Unit testing argument parsing?

I've just started building a little CLI tool in Xcode on macOS, but I'm trying to make it as platform-agnostic as possible. To that end I found the nice ArgumentParser package.

But I'm finding it would be nice to be able to run automated XCTestCase cases against the argument parsing, to make sure I’ve specified it correctly. How might I go about doing this?

It's a bit odd, since Xcode didn't create any unit tests when I instantiated the macOS CLI template, and even after adding a couple of Swift Package Dependencies, it the project doesn't have a Package.swift file. I suppose to be properly cross platform I should add one, but I don't want to fight Xcode right now and I'm worried about rocking its little boat.

What's the best way to unit test the parsing? Thanks!

We very much designed the library with this in mind. You can use the parseAsRoot() function in unit tests to do this.

Let’s say you have a RootCommand with a PingCommand as a sub-command. You’d then be able to write a test like this:

func testParsing() throws {
    let ping = try XCTUnwrap(RootCommand.parseAsRoot([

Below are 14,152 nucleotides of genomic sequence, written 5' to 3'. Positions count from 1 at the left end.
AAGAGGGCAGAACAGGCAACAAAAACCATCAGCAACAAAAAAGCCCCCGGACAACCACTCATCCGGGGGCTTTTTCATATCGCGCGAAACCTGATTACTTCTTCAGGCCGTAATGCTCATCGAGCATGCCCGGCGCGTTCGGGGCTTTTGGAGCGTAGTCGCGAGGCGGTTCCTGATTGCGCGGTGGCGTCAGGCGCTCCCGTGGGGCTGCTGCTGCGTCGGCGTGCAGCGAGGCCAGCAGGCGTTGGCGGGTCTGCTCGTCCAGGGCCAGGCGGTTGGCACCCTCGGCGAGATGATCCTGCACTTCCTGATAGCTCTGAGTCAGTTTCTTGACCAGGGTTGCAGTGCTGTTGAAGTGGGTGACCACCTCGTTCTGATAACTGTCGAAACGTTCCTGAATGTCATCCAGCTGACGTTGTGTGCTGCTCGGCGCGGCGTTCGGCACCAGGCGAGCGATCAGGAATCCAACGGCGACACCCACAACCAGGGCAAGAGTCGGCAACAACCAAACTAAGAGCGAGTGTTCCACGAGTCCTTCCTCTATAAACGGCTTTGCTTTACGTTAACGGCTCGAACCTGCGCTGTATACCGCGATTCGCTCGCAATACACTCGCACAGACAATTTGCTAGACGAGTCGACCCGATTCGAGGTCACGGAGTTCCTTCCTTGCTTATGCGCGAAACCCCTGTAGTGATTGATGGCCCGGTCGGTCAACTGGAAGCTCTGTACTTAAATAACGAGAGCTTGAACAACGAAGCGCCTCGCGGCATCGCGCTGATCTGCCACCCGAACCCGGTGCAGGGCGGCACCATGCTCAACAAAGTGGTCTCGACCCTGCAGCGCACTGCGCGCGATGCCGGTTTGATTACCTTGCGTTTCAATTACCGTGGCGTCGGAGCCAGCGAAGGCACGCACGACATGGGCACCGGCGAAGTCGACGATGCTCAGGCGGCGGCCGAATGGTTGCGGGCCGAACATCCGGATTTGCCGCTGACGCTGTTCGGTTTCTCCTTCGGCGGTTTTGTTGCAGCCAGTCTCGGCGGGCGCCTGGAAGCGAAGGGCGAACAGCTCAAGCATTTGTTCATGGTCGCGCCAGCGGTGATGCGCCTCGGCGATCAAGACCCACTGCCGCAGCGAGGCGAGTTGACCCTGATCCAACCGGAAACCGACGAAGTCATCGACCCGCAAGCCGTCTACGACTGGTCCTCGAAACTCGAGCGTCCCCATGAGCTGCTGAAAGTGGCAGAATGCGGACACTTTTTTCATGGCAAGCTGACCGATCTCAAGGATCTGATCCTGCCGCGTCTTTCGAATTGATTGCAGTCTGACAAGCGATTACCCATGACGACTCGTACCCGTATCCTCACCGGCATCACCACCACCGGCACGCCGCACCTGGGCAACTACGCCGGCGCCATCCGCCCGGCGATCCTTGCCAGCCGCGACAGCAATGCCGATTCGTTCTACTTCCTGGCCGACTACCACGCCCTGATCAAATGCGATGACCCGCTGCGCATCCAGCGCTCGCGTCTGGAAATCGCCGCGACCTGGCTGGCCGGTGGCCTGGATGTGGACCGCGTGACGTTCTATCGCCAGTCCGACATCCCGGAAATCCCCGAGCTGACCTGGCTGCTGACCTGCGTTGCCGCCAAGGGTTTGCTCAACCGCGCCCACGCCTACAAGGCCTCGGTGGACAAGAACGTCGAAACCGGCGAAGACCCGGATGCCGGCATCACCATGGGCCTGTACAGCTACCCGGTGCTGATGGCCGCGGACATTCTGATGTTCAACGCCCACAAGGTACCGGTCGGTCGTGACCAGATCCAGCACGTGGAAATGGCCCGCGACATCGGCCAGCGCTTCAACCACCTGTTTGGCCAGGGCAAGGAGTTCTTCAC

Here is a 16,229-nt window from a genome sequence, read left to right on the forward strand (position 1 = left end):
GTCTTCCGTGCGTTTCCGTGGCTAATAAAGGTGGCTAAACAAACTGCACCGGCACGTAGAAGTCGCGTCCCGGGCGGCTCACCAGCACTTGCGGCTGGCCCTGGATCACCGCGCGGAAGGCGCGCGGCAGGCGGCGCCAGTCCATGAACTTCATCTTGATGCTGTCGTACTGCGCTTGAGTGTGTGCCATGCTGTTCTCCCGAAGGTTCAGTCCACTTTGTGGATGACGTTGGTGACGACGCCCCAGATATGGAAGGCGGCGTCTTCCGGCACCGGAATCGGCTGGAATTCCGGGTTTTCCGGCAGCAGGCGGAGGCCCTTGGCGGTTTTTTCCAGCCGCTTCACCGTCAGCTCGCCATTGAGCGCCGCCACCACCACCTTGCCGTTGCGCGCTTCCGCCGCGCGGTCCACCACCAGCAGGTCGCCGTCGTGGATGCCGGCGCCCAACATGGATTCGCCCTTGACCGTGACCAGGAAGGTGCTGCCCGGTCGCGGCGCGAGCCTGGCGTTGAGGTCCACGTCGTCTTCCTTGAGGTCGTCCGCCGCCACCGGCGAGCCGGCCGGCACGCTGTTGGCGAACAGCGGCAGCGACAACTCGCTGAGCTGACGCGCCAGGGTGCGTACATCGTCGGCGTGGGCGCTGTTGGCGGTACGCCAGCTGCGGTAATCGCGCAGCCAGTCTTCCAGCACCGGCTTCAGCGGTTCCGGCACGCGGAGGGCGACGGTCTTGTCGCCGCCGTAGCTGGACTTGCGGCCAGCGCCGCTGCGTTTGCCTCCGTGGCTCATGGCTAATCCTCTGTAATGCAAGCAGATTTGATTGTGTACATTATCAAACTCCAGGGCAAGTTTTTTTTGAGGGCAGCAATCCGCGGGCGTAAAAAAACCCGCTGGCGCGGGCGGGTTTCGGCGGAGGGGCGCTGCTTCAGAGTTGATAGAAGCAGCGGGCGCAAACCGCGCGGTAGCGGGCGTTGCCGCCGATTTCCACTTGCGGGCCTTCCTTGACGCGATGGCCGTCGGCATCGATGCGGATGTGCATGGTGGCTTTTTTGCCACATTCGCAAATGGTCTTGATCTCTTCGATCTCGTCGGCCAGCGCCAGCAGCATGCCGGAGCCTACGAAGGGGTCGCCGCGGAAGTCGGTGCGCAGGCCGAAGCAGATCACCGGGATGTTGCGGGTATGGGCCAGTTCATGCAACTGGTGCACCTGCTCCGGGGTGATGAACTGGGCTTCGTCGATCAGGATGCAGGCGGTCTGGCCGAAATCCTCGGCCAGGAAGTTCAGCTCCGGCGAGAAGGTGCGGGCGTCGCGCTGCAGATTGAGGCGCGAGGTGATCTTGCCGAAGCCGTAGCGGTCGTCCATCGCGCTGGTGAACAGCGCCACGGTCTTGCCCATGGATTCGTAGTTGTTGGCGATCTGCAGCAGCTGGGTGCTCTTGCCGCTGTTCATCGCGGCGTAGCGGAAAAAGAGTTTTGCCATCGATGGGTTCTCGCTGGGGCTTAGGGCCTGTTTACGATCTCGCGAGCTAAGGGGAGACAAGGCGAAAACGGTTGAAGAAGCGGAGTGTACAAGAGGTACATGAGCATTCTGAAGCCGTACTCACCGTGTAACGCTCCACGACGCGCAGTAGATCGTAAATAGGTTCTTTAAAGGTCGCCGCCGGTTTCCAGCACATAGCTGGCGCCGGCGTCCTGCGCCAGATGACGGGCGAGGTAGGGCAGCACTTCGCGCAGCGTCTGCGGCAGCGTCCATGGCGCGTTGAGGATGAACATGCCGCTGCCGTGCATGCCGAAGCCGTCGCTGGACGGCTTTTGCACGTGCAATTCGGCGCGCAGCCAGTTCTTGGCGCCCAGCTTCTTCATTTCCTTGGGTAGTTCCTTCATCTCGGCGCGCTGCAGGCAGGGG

"ping",
        "--versbose",
        "10",
    ]) as? PingCommand)
    XCTAssert(ping.verbose)
    XCTAssertEqual(ping.count, 10)
}

— and similarly check that parseAsRoot() throws if the options are invalid.

If you’re not using nested commands, but “just” ParsableArguments, you’d use parse() instead.

I hope this helps.

5 Likes

Yeah that's great! Too bad for the as?, but that'll do just fine.

Well, it’s a test, so you want to check that it turned into a PingCommand. You can clean that up, though, by creating a helper:

final class ArgumentParsingTests: XCTestCase {
    func parse<A>(_ type: A.Type, _ arguments: [String]) throws -> A where A: ParsableCommand {
        return try XCTUnwrap(RootCommand.parseAsRoot(arguments) as? A)
    }
}

extension ArgumentParsingTests {
    func testParsingDefaults() throws {
        let ping = try parse(PingCommand.self, [
            "ping"
        ])
        XCTAssertFalse(ping.verbose)
        XCTAssertEqual(ping.count, 4)
    }

    func testParsingPingVerbose() throws {
        let ping = try parse(PingCommand.self, [
            "ping", "--verbose", "10"
        ])
        XCTAssert(ping.verbose)
        XCTAssertEqual(ping.count, 10)
    }
    
    …

    func testParsingSend() throws {
        let send = try parse(SendCommand.self, [
            "send", "Hello, World!",
        ])
        XCTAssert(send.text, "Hello, World")
    }
}
3 Likes

Oh of course, that makes sense. I was calling it directly as it's the only command.

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